• The show is also brutal about the realities of life after the apocalypse. Hope is a dangerous thing, often repaid in crushing disappointment or death. In fact it relishes the moments when destruction visits the group, spending considerable time on the setup and execution of graphic deaths, repelling of the zombie hordes, and the general acceptance of killing walkers as a matter-of-fact part of life.


These two things set up a conflict the show can't resolve, however. When you have a show driven by the characters within it's universe, viewers have to connect. It's the only way you can put yourself in the world and feel threatened or satisfied. The drama of the show hinges on viewers being able to feel the heavy, ever-present threat walkers embody.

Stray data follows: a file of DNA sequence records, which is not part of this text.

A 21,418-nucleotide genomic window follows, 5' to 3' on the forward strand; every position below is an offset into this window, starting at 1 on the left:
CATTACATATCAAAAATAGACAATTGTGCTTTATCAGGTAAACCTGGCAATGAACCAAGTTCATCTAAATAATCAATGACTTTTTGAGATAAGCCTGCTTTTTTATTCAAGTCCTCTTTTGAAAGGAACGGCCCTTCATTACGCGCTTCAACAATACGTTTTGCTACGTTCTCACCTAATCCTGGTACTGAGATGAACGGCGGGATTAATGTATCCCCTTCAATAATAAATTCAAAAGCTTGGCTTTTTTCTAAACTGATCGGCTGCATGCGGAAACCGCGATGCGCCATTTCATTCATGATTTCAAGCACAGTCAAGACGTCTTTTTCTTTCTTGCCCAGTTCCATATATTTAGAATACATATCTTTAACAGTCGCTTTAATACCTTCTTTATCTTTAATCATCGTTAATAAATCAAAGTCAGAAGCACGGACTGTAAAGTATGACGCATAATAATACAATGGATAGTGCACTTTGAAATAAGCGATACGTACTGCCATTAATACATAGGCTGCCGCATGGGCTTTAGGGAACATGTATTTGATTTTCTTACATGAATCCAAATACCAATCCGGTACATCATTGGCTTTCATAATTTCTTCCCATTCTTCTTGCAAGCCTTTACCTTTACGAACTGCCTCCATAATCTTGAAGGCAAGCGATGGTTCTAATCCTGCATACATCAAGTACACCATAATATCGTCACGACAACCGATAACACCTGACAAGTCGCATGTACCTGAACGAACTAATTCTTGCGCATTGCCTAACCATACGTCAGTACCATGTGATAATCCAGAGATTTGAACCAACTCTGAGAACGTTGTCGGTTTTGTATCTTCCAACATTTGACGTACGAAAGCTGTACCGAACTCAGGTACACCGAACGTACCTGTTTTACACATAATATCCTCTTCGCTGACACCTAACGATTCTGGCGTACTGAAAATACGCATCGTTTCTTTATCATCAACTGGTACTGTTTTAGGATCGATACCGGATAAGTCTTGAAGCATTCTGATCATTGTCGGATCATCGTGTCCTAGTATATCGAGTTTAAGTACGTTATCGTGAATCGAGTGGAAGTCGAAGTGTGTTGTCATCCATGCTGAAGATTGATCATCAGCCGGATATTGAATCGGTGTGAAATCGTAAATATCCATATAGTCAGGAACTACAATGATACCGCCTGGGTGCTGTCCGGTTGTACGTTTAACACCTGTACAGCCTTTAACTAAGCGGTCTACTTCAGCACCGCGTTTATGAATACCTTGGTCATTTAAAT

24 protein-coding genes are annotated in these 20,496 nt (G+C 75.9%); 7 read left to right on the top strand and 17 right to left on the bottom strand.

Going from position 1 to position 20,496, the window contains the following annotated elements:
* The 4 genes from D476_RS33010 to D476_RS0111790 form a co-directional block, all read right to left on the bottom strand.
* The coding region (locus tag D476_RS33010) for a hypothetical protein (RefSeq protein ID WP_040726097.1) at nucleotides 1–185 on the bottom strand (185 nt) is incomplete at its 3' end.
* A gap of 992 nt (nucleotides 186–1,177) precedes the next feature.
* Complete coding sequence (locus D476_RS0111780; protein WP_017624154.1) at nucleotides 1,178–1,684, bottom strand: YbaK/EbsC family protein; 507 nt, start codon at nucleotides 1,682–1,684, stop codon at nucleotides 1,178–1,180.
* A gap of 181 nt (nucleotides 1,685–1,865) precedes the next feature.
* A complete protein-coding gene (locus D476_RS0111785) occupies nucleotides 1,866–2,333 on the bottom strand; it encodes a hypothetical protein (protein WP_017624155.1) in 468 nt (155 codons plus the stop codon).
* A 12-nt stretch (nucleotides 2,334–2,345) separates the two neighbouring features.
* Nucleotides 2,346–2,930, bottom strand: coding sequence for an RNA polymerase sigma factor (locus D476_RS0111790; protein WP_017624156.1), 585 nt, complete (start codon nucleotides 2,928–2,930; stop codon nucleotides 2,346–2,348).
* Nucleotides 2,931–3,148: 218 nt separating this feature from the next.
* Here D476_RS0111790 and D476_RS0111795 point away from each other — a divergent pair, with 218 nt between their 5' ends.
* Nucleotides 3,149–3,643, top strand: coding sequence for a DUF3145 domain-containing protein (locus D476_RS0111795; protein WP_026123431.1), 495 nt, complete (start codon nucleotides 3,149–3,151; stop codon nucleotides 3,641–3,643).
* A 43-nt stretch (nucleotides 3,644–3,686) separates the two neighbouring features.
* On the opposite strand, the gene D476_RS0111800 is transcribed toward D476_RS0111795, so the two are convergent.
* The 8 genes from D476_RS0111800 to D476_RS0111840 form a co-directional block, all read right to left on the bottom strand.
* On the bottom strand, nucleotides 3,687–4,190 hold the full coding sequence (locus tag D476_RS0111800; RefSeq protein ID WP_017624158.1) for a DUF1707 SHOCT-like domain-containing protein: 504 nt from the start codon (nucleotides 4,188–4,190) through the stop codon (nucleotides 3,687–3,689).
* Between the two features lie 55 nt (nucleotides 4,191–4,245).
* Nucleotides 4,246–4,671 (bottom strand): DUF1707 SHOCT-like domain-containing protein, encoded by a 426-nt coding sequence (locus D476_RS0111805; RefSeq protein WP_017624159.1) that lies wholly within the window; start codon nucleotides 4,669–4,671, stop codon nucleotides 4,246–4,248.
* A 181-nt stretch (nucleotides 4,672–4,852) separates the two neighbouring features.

Except you can't anymore. Allowing yourself to identify with anyone other than Rick opens the real possibility that your avatar in the world gets killed or removed somehow. Rick is the sole exception as he's not in any real risk. The economics of the television show effectively dictate that Rick must survive. He's the cover art for the show.

Anyway, all of this has led to the show becoming very boring once you remove yourself from becoming attached to a character or engaging in the deeper explorations. All of the questions the show raises are embodied in characters; altruism, bravery, morality all found voices in people. To grep the arguments of the show, you have to viscerally understand the character making the statement. The reward for doing so is no longer worth the investment for me.

I'll probably binge watch this season on Netflix at some point, but I no longer make time to watch it when it airs. All the people I talked with about the previous-night's show have all independently stopped watching. The overwhelming comment is that the show is "boring".

I don't think that bodes well for what, until now, has been must-watch television.

Windows 8 Sound Randomly Drops Out (Solution)